By Monica Alonzo
By Stephen Lemons
By Jason P. Woodbury
By Dulce Paloma Baltazar Pedraza
By Ray Stern
By Pete Kotz
By Monica Alonzo
By New Times
The Halloween Day creditors' examination signals just the beginning of what is expected to be a detailed review of the governor's finances by lawyers representing Symington's single largest creditor--six union pension funds owed $11.5 million.
The pension funds won an $11.5 million judgment against Symington last summer stemming from the governor's failure to fulfill his personal guarantee to repay a $10 million loan to Symington's Mercado Developers Limited Partnership.
The pension funds' legal team has hired Phoenix attorney Michael Manning, one of the nation's top financial fraud attorneys. Manning specializes in investigating potentially fraudulent transactions conducted by debtors seeking protection from creditors in bankruptcy court.
Manning's sharp eye for financial chicanery attracted national attention when he authored the federal government's $2 billion fraud and racketeering civil lawsuit against Keating.
In the governor's case, Manning says Symington's financial statements, the governor's trust funds, his wife's finances and the location of assets such as jewelry and art will come under scrutiny.
The pension funds pressed Symington for much of the same information last summer when they obtained the $11.5 million judgment in Maricopa County Superior Court.
"After our client acquired its judgment, we intended to inquire through a judgment debtor's exam into the precise terms of his trusts, his wife's trusts, the prenuptial agreement and the various transfers of property that have occurred over the past few years," Manning says.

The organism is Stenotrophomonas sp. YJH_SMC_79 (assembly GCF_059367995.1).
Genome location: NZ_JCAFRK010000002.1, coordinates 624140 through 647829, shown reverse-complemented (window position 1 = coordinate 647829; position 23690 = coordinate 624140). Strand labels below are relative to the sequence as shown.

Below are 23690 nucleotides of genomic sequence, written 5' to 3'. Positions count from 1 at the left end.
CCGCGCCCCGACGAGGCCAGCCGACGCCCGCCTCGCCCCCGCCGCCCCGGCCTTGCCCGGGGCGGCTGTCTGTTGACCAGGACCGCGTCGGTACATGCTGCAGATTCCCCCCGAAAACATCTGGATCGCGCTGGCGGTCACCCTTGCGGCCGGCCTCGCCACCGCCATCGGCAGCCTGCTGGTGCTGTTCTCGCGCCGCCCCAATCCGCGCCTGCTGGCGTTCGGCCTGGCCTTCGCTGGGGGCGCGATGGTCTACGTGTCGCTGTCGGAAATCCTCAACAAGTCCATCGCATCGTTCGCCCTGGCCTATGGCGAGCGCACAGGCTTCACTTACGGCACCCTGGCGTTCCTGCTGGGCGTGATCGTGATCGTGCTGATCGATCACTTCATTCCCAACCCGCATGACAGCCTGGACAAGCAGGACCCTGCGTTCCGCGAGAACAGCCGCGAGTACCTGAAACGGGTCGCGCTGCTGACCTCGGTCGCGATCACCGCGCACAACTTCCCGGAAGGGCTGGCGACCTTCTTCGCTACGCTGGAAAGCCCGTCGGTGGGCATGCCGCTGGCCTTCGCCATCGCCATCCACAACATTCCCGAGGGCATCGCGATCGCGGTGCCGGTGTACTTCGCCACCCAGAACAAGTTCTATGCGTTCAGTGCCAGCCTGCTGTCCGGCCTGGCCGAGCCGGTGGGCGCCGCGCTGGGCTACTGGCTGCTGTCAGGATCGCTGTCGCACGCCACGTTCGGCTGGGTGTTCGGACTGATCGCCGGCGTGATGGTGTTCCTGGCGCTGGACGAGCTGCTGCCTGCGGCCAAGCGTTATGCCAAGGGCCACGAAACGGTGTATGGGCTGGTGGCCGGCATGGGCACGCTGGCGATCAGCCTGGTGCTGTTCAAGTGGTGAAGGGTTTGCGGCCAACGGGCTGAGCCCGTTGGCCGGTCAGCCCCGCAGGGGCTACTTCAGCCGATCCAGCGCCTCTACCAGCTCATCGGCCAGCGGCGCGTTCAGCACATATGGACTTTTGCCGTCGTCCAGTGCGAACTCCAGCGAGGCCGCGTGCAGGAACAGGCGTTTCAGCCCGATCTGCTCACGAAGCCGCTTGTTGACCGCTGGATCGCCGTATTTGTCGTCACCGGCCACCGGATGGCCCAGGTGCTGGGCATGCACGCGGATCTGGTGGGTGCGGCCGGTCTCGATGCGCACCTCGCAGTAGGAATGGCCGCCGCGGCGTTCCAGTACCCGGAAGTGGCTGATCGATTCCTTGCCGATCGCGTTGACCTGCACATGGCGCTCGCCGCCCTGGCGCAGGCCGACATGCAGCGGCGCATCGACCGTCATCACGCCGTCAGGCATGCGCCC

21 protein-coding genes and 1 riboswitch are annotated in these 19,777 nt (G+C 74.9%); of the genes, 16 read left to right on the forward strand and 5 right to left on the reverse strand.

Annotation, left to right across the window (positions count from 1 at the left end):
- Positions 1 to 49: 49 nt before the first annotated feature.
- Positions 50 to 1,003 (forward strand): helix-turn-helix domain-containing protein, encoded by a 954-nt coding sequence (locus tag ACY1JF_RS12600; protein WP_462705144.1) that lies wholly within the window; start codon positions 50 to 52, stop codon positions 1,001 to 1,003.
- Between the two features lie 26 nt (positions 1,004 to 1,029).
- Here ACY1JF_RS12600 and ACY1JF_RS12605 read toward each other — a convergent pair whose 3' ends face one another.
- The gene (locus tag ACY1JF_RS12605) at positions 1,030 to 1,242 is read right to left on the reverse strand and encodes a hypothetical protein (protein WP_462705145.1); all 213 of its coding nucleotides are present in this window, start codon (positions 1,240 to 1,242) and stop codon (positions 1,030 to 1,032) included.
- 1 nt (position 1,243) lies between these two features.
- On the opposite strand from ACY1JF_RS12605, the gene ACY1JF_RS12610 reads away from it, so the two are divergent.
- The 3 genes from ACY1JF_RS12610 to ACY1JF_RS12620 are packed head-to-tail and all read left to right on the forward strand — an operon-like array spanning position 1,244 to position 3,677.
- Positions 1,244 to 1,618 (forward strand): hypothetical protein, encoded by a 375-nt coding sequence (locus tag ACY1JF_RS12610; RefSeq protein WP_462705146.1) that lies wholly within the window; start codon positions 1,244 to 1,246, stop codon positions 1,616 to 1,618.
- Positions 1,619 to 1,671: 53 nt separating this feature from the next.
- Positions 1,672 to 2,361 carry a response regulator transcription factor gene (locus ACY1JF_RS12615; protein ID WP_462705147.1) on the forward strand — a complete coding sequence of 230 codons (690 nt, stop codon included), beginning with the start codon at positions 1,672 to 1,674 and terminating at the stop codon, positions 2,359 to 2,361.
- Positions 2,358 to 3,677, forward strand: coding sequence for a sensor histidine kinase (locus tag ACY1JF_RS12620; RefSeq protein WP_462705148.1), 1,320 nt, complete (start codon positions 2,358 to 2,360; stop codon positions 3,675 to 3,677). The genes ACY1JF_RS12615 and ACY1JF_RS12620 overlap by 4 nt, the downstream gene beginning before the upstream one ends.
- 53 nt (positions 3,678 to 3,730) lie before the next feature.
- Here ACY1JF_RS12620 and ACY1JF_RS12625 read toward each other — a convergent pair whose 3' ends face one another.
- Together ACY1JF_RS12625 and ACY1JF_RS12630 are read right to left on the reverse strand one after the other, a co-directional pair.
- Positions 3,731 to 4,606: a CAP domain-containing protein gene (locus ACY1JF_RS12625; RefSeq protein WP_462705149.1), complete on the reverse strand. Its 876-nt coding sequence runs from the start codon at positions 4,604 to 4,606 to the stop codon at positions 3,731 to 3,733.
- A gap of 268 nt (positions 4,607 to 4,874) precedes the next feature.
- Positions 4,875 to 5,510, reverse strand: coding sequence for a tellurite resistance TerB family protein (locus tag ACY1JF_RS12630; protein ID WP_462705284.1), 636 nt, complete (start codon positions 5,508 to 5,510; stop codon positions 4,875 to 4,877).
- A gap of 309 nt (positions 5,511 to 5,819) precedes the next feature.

"The filing of the bankruptcy prevented that from going forward," he says.So far, the union pension funds seem to be the only creditor aggressively seeking repayment from the governor in bankruptcy court.
Symington's other major creditors include: CitiCorp Real Estate Inc., owed $4 million; First Interstate Bank, owed $3.2 million; the City of Phoenix, owed $2.7 million; Hirsch Capital Corporation, owed $1.8 million; Bank One, owed $1 million; and various law firms and accounting firms, owed an unspecified amount that is increasing at $19,000 per month.
While most creditors appear to be hesitant to collect on the governor's debts, officials with McMorgan & Company, the pension funds' investment manager, say the funds are aggressively pursuing Symington's debt because they are legally required to take all reasonable actions to protect the funds' assets.
The pension funds are under federal scrutiny because of the settlement of a massive federal civil suit the funds filed against their former investment manager.
The November 1994 settlement required the trustees for the pension funds to contribute $9 million of a $93.5 million settlement paid to the pension funds by various defendants in the five-year-long civil racketeering suit.
The Department of Labor intervened in the civil suit in the fall of 1994, alleging that the pension funds' trustees had failed to closely monitor the activities of the former investment manager--convicted felon William Earle Miller--who invested more than $250 million of the funds' assets in poorly performing Arizona real estate projects, including Symington's Mercado.The Labor Department reached a settlement with the pension funds that requires the funds' trustees to follow strict guidelines on reviewing investments and the activities of the new investment manager--the San Francisco-based McMorgan & Company. Among other things, the trustees must closely monitor all efforts to collect on bad debts.
Symington offered the pension funds $285,000 last month to settle his $11.5 million debt. The pension funds rejected Symington's offer. Symington filed for bankruptcy days later.
McMorgan & Company officials say they would pursue Symington's $11.5 million debt whether he was governor or a private businessman.
"We would do this no matter who the guy was," says McMorgan & Company vice president Paul Morton.